Transfer of title

Unlike the Sales of Goods Act, the provisions of the Hire Purchase Act is silent on the issue of transfer of title. There are no specific sections that have been devoted to the transfer of title in the Hire Purchase Act. Thus, majority of the rules in relation to the transfer of property in a contract of hire purchase are majorly sourced from the common law.

It is trite that in a contract of hire purchase, property does not transfer from the owner to the hirer until the hirer exercises his option of purchasing the goods after the payment of all instalments. Prior to the exercise of this option, the hirer only possesses the goods. Hence he cannot transfer the goods to another person.

The hirer’s option to purchase the goods can be said to be of two kinds, active or passive. It is passive when the property in the goods passes after the happening of a stated event or on the payment by the hirer of a stated total sum. The option is active if the agreement contains a provision that after the hirer has made all the payments in relation to the instalments, he may purchase the goods.

Transfer of Title

It is a general principle in the law of contract that you cannot give what you do not have. This is encapsulated in the Latin maxim nemo dat quod non habet. Thus, a person who does not have title in the goods cannot purport to transfer the title to another person. In a contract of hire purchase, the property in the goods do not transfer to the hirer till he has adequately purchased the goods. As a result, he cannot purport to transfer the title in the goods to a third party. It in the case of Helby vs. Mathews, Lord Herschel stated:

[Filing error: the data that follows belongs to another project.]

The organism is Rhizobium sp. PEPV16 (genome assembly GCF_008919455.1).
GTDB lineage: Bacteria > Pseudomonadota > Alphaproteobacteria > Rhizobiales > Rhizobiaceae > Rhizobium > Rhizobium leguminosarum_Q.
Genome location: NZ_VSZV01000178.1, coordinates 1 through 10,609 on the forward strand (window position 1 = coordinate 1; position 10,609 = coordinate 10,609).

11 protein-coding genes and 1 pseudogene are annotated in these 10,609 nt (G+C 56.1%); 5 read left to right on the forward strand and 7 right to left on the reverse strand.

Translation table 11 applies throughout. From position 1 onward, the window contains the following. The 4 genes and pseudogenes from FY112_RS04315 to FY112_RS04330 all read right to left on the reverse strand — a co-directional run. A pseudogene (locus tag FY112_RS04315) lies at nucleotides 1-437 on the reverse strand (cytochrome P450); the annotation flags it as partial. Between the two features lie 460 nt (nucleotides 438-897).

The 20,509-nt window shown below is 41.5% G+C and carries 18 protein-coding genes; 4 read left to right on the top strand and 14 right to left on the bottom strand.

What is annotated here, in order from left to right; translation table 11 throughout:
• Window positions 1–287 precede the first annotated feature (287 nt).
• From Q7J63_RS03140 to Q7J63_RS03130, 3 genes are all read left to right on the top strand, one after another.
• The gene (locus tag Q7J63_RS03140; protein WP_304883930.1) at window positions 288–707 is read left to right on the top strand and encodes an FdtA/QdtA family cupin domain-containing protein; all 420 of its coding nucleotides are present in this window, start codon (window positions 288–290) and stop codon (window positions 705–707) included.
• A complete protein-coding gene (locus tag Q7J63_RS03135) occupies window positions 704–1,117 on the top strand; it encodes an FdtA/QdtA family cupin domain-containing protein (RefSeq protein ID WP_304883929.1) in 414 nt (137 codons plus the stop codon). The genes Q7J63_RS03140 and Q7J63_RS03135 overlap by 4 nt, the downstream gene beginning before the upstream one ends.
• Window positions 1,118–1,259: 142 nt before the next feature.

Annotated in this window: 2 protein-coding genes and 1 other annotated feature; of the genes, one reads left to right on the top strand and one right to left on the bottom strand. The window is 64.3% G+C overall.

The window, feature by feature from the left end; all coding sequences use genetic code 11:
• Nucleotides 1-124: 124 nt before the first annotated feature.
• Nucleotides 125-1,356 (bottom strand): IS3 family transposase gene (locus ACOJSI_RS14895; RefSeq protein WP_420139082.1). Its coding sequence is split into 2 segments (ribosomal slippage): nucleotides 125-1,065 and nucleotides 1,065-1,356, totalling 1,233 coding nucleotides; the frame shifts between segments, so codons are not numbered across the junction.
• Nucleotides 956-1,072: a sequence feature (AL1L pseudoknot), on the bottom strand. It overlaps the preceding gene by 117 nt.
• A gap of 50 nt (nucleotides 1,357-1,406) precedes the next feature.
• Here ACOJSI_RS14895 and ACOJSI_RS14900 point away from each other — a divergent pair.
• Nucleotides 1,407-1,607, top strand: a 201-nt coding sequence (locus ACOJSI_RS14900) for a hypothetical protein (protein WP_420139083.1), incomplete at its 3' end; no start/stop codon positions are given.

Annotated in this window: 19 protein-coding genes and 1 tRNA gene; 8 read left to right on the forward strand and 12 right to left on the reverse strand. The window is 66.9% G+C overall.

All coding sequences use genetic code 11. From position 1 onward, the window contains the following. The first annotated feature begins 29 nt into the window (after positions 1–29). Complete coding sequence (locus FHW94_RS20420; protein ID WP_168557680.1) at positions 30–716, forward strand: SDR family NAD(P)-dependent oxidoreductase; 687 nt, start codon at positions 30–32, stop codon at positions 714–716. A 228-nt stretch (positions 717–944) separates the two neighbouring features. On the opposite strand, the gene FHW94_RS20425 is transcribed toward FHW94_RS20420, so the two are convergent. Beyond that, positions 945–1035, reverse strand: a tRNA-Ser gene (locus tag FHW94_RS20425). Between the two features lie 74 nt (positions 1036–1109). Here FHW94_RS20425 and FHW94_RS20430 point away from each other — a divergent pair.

A person who is in charge of a piano under such agreement (hire purchase agreement) … is no more its apparent owner than if he had merely hired it, and in the latter case, anyone taking it as a security should have no claim to hold it against the owner.

 From the above, without the purchase of the goods by the hirer, the agreement is still considered a contract of hire. Hence, the goods still belong to the owner of the goods.

Under the common law, if a bailee acts in a way that is detrimental to the bailment, the bailor acquires the right to bring the agreement to an end and reclaim possession of the goods. Transferring possession to a third party without the owner’s consent can be regarded as an act which is detrimental to the bailment.

Exceptions to the Rule

The power of the owner to seize goods when title has been wrongly transferred amounted to a lot of hardship suffered by innocent third parties who bought the goods in good faith. Due to this, the law has created some exceptions. They are:

  • Where the goods have been given to a mercantile agent under a hire purchase agreement[1]. In the case of Astley Industrial trust Limited vs. Miller[2] the court held that this exception would apply where the mercantile agent received the goods in his capacity as mercantile agent and the owner consented to the possession of the goods in the capacity of a mercantile agent.
  • If the goods are sold in a market overt according to the usage of the market[3]. See: Bishop Gate Finance Corporation vs. Transport Brakers Ltd[4].
  • If after the goods have been transferred to a third party, the owner consents to the transfer on the condition that the hirer would pay his unpaid balance. See: Butterworth vs. Kingsway Motor & ors[5].
  • If the hirer assigns his option to purchase to a third party. In the case of Whitley vs. Hilt[6] the hirer, under a hire purchase agreement, sold a piano to a purchaser. The owners then instituted an action in court. Before the commencement of the action, the purchase completed the payment of the hire purchase price. The court held that the hirer had successfully transferred his option of purchase.


[1] See S. 2 of the Factors Act

[2] 1968 2 All ER 36

[3] S. 22 (1) SOGA

[4] 1949 2 K.B

[5] 1954 2 All ER 694

[6] 1918 2 KB 808


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